The ups and downs and incessant delays of the Moema plant are well described in your post. But there was one moment that made me sell my exposure (at a heavy loss). I remember towards the end of one of the later quarterly conference calls, an analyst asked about the capitalization. Would they need to raise more money in the near term? The CFO took the question and replied that there was absolutely no need to do so, and they had no plans to that effect. A few days later, both the CFO and the CEO sold large blocks of shares. And within 30 days of the call a very dilutive financing was done. I don’t remember the timing, or the specifics of the recap, but the stock dropped very hard. That’s when I took my losses.

So the first learning I would add to your list: If executives show themselves to be dishonest towards shareholders, nothing else matters. Just stay away.

The second rule that Solazyme violated, was related to me by my uncle who, in the 1980s, as a young electrical engineer, was part of a startup venture in Germany: His company had developed a novel, fast, automated precision instrument to measure cylinder and piston dimensions for internal combustion engine parts. Because there’s always a tiny amount of variation in the way these parts are machined, engine manufacturers look to optimally “mate” the right cylinder to the right piston, to reduce wear and maximize engine output.

Their machine worked well enough, just like SZYM’s algae design and fermentation process. And there was interest from automotive companies in Germany, just like Bunge and other large food and agriculture conglomerates were interested in working with SZYM. But the problem was that these large partners recognize fully the leverage they have over their would-be suppliers. My uncle’s company was finally bought at the brink of bankruptcy by one of their potential customers. The early employees lost years of sweat equity. I believe that is more or less what Bunge did to SZYM. They were interested in acquiring the company, but they were in no rush. SZYM needed Bunge as JV partner in Moema far more than Bunge needed SZYM. A litany of operational problems was blamed on Bunge’s half-hearted support in Moema. I think much of this was factual.

Looking back on his experience, my uncle told me: “It’s beyond the financial means of a startup to fundamentally change the way large corporations operate. Especially in a concentrated industry”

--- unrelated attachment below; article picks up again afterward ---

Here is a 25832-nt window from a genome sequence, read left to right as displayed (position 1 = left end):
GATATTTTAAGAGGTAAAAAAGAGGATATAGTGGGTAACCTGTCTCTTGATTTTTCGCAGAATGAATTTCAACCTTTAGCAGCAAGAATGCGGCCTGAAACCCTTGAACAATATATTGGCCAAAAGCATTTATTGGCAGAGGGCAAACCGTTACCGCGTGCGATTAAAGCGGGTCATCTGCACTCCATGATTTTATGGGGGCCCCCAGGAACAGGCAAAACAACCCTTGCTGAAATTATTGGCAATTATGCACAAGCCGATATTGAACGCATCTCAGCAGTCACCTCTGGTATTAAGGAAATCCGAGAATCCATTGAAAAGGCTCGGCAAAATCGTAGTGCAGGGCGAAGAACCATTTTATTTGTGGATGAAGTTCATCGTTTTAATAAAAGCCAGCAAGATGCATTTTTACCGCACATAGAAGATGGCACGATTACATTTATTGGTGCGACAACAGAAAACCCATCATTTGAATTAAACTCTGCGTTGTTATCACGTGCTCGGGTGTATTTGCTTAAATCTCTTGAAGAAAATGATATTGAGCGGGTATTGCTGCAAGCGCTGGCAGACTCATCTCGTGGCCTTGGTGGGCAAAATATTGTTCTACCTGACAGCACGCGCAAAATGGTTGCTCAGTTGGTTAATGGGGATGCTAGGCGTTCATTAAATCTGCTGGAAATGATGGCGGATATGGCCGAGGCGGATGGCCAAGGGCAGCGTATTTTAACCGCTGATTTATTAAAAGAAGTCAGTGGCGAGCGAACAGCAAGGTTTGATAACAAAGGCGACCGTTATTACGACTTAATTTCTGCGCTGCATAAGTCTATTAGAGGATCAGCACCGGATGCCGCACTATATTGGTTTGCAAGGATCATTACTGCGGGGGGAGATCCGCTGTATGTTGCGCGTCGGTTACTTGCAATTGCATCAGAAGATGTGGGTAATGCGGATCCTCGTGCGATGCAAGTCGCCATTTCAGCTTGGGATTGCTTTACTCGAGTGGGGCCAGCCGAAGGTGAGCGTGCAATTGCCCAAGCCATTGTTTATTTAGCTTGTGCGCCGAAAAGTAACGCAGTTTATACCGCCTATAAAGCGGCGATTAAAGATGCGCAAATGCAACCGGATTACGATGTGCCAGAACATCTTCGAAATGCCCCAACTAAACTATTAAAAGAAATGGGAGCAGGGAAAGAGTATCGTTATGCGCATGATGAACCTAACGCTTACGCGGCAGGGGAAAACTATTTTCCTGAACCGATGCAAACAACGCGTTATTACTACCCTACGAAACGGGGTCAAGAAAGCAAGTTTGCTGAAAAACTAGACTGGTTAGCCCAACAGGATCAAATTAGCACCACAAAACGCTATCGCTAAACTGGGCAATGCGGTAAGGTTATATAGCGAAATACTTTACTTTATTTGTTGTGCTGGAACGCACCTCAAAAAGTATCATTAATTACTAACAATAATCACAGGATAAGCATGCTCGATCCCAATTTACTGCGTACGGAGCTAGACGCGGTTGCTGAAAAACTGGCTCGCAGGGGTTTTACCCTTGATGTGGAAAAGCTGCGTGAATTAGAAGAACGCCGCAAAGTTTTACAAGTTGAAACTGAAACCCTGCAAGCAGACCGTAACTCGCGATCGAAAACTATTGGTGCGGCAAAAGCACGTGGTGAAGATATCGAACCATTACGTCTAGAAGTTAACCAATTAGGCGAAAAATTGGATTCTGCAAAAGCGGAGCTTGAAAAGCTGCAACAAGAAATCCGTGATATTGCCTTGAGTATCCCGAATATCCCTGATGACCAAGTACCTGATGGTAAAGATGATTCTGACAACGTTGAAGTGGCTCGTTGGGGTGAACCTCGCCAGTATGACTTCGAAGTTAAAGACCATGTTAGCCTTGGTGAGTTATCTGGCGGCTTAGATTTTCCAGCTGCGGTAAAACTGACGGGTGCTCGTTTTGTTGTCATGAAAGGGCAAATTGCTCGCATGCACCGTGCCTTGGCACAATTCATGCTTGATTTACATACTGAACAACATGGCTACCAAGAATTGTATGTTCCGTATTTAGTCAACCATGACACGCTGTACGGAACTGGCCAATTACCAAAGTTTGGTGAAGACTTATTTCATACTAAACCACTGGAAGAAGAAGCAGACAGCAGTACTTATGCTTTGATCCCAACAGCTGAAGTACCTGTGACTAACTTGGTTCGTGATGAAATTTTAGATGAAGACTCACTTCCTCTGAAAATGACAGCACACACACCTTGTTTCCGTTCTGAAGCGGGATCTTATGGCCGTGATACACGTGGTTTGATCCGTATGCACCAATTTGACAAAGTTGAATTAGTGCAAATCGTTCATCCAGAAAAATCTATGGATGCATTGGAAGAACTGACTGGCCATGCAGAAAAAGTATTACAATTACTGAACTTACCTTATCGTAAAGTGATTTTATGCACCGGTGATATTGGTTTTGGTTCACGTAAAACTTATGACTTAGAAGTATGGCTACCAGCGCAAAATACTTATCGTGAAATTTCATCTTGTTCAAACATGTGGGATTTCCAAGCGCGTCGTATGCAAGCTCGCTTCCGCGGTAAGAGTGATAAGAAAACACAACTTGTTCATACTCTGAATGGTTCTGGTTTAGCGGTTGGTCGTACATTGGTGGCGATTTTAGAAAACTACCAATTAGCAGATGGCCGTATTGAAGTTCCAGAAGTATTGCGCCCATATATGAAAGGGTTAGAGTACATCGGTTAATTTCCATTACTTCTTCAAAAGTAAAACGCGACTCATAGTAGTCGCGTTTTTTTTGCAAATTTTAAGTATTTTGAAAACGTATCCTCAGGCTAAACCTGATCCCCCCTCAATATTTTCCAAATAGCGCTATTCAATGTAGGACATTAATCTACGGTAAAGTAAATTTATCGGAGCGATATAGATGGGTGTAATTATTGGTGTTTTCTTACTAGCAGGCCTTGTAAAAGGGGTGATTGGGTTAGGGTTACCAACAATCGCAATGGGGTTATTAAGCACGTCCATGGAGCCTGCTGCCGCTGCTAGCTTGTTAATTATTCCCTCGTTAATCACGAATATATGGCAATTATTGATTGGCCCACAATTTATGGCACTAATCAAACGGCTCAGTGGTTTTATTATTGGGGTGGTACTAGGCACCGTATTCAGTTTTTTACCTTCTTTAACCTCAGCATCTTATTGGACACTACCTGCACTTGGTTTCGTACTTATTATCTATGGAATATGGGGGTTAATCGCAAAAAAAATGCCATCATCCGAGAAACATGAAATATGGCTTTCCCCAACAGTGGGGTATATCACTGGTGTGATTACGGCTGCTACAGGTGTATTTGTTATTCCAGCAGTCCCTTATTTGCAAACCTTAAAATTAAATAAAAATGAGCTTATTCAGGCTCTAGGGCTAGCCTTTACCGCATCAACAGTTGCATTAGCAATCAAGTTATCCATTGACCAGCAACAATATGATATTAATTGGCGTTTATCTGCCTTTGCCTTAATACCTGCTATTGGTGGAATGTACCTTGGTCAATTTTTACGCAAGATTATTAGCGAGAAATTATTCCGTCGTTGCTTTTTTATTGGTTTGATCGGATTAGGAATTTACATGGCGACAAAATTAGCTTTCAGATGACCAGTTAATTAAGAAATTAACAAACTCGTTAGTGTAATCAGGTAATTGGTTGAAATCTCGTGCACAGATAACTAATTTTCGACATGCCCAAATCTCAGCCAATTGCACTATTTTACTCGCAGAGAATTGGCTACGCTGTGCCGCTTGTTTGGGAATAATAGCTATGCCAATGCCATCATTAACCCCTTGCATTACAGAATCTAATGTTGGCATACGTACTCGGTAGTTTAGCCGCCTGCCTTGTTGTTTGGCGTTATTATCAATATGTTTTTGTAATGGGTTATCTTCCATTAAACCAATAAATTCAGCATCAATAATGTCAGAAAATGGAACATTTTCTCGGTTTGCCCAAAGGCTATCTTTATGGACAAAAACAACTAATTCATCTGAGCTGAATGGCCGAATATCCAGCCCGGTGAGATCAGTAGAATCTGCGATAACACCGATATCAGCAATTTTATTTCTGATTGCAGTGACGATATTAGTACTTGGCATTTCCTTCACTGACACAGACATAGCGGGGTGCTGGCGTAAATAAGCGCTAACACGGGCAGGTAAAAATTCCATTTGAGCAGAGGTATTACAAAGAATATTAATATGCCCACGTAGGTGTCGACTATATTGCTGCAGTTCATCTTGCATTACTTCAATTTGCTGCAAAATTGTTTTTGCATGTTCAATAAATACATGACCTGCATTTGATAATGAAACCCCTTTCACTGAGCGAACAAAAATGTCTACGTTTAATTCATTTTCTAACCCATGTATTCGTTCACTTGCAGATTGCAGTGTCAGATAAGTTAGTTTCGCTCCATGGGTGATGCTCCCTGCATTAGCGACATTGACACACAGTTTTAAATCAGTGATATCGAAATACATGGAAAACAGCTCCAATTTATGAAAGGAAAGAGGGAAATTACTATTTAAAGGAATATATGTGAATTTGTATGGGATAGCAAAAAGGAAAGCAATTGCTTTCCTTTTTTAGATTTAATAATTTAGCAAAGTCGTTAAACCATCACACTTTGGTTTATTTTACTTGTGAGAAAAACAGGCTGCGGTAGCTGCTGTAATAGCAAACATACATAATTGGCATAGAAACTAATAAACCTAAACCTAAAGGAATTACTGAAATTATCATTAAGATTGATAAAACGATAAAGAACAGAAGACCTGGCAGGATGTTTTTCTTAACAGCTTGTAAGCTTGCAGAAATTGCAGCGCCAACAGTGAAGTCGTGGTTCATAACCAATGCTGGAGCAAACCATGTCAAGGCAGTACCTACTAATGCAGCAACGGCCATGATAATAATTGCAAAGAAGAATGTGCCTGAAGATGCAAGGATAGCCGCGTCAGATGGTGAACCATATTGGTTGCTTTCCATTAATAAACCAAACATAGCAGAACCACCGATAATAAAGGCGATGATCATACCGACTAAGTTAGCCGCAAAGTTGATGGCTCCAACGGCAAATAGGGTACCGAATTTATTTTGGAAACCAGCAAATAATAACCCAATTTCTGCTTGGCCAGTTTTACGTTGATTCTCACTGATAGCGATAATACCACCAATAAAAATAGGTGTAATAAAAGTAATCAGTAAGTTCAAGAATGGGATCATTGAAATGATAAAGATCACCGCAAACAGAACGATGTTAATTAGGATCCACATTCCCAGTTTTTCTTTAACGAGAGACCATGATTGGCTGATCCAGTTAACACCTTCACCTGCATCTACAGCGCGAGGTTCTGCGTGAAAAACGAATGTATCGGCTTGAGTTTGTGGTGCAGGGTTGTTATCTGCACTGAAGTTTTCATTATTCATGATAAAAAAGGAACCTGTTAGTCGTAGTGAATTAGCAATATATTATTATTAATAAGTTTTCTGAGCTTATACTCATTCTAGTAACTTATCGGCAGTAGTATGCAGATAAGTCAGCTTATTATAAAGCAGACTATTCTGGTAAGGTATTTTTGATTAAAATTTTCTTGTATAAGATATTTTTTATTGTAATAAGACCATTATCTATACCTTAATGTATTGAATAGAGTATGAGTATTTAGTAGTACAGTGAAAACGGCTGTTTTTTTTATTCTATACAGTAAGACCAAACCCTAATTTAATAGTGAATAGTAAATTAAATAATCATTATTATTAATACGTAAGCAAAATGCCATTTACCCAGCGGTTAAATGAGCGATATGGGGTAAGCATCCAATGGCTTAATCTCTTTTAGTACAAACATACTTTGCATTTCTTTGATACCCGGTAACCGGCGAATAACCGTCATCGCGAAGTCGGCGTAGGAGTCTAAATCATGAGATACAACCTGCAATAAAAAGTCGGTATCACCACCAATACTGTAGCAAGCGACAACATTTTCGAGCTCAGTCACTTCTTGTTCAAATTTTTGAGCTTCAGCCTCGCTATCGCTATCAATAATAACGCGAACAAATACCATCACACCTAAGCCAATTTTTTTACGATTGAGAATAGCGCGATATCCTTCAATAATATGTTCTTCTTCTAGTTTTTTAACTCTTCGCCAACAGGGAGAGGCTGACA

So, that is the second learning I would offer: Don’t buy stocks of companies that try to sell into a small set of large potential customers. Especially not, if the product is disruptive and requires the customer to partner deeply with the small supplier. That supplier will get strung along until it runs out of money and options.

Anyway, thanks for the trip down memory lane.


Thanks MS8. To expand on your second learning, I think that points to why some of the Saas companies have had such incredible expansion and growth success - as in:

  • did Crowdstrike, or Cloudflare, or Snowflake try to get or partner with Symantec as a customer? No.
  • did Zoom partner with Skype, or Microsoft? No.
  • Datadog with EMC, BMC Software or IBM? Nope.
  • and now, Fastly with either Amazon (AWS) or Microsoft (Azure)? No.
    in this latter case, it’s arguable that Fastly’s “edge” solution is simply a couple of years too late; as both AWS and Azure provide similar if not duplicate functionality - extremely fast staging and caching at the “edges” close to regional data centers. And other custom cloud providers have their own edge solutions.

Possibly an arcane point, which is simply that these companies saw gaping market opportunities developing that they were confident would be not addressable by the lumbering behemoths of enterprise software. They went after them with aggressive, smart people doing smart designs - and grabbed their own market share on the merits of their own product.